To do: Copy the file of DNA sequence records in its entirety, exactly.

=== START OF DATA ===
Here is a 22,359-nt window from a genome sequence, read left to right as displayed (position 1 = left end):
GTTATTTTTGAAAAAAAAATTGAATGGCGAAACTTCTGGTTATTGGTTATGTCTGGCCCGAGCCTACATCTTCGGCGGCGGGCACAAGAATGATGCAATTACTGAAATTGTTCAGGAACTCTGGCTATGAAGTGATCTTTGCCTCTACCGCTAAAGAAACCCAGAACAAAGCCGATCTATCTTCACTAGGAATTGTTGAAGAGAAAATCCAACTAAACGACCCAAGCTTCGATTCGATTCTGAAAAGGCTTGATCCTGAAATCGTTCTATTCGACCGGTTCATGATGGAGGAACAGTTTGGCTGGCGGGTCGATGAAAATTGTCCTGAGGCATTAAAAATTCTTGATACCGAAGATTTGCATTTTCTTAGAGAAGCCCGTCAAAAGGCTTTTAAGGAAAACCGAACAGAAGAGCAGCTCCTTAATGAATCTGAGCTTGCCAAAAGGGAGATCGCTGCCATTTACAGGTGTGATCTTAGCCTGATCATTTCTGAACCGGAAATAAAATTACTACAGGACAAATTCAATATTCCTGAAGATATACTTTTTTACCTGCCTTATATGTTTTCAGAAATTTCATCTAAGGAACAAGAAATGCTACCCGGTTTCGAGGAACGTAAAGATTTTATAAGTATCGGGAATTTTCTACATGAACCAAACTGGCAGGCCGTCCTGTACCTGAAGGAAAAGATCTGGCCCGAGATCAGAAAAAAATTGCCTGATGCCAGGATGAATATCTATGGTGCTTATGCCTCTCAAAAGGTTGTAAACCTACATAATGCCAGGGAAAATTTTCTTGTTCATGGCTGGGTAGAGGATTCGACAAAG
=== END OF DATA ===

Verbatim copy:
Here is a 22,359-nt window from a genome sequence, read left to right as displayed (position 1 = left end):
GTTATTTTTGAAAAAAAAATTGAATGGCGAAACTTCTGGTTATTGGTTATGTCTGGCCCGAGCCTACATCTTCGGCGGCGGGCACAAGAATGATGCAATTACTGAAATTGTTCAGGAACTCTGGCTATGAAGTGATCTTTGCCTCTACCGCTAAAGAAACCCAGAACAAAGCCGATCTATCTTCACTAGGAATTGTTGAAGAGAAAATCCAACTAAACGACCCAAGCTTCGATTCGATTCTGAAAAGGCTTGATCCTGAAATCGTTCTATTCGACCGGTTCATGATGGAGGAACAGTTTGGCTGGCGGGTCGATGAAAATTGTCCTGAGGCATTAAAAATTCTTGATACCGAAGATTTGCATTTTCTTAGAGAAGCCCGTCAAAAGGCTTTTAAGGAAAACCGAACAGAAGAGCAGCTCCTTAATGAATCTGAGCTTGCCAAAAGGGAGATCGCTGCCATTTACAGGTGTGATCTTAGCCTGATCATTTCTGAACCGGAAATAAAATTACTACAGGACAAATTCAATATTCCTGAAGATATACTTTTTTACCTGCCTTATATGTTTTCAGAAATTTCATCTAAGGAACAAGAAATGCTACCCGGTTTCGAGGAACGTAAAGATTTTATAAGTATCGGGAATTTTCTACATGAACCAAACTGGCAGGCCGTCCTGTACCTGAAGGAAAAGATCTGGCCCGAGATCAGAAAAAAATTGCCTGATGCCAGGATGAATATCTATGGTGCTTATGCCTCTCAAAAGGTTGTAAACCTACATAATGCCAGGGAAAATTTTCTTGTTCATGGCTGGGTAGAGGATTCGACAAAG